Mental fitness is not really about what you think about all day. You might think you’re mentally fit because you’re shopping, driving, finding parking, carrying parcels, planning the evening’s supper, working through business meetings – but even with all that engagement you may mentally exhausted, running on auto with your mind cluttered with other chores, commitments or intractable problems. The result of all your busyness may be something forgotten, a mistake in calculations and some confusion over an arrangement, or depression about a range of circumstances in your life currently. Sound familiar?
Being forgetful is not necessarily due to age. You can be forgetful at any age. Stress can make you forgetful or poor eating habits or lack of exercise or even hormones going awry can reduce the ability to recollect quickly. Depression, strokes, side effects of medication, and even alcoholism can lead to memory loss. But none of it means you have dementia or the first signs of Alzheimer’s.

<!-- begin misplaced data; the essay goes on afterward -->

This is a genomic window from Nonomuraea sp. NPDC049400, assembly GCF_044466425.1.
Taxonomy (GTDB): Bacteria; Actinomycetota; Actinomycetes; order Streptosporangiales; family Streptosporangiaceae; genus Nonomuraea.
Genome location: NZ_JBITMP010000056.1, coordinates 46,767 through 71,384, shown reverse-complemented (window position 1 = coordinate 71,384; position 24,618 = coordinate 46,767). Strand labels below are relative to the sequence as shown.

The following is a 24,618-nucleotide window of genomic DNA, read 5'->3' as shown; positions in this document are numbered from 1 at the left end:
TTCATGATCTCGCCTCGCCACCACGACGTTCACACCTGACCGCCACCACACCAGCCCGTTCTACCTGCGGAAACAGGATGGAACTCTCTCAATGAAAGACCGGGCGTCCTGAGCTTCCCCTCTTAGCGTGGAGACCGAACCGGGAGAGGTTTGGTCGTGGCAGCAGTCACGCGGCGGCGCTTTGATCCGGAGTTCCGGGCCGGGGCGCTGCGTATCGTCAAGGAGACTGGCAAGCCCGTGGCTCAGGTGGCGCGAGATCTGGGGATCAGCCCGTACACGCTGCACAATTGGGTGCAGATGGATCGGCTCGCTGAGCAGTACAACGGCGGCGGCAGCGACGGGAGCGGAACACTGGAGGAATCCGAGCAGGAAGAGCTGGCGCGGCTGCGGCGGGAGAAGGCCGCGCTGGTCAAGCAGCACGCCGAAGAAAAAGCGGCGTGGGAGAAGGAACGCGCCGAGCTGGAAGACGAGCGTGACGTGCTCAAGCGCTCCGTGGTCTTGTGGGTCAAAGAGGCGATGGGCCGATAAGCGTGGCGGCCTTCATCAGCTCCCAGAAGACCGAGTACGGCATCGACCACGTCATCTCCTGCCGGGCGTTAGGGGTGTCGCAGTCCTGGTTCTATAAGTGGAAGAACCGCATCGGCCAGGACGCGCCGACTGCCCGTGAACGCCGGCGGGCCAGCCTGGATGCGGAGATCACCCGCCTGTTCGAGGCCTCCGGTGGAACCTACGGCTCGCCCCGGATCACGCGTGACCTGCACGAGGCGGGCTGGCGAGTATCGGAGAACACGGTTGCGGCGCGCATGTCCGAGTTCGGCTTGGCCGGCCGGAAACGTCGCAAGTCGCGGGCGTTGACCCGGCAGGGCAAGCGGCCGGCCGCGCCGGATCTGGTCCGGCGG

Despite all of this, as we age, forgetting things can become frustrating and worrisome.
Supplements have become big business in the last couple of decades. No matter at which stage of life you are, ensuring you have the right nutritional intake is important. But there is some argument as to whether it is merely a matter of good diet, or if supplements do truly boost our energy and immune systems. For older people however, there is definitely evidence to suggest that as we age, a good diet on its own may not be enough.
Some say that keeping young mentally is more important than bodily fitness as you age. That’s not entirely true. To ensure mental fitness in old age, you also need to keep physically active. Physical fitness contributes to both mental agility and good physical health. Being as active as possible is the critical key to all-round health in movement, outlook and energy.